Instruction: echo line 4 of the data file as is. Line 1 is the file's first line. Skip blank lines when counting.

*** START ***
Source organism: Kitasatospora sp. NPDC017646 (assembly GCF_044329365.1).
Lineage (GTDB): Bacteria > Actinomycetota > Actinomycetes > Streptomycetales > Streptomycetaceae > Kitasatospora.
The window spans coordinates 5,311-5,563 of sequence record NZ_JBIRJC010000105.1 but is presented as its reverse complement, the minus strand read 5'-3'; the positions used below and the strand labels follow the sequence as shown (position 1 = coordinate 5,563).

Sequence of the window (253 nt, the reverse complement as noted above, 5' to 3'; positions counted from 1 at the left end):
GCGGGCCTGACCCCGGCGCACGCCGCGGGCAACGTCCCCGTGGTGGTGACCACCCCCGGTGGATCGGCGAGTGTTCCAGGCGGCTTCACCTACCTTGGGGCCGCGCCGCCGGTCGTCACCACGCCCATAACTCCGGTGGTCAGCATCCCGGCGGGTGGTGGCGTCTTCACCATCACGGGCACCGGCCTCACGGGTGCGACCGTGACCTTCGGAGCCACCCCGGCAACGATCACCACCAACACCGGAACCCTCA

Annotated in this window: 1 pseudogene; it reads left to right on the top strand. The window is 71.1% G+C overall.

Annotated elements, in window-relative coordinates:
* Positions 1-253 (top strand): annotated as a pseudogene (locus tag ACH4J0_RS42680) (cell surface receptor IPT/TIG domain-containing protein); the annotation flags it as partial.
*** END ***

Sequence of the window (253 nt, the reverse complement as noted above, 5' to 3'; positions counted from 1 at the left end):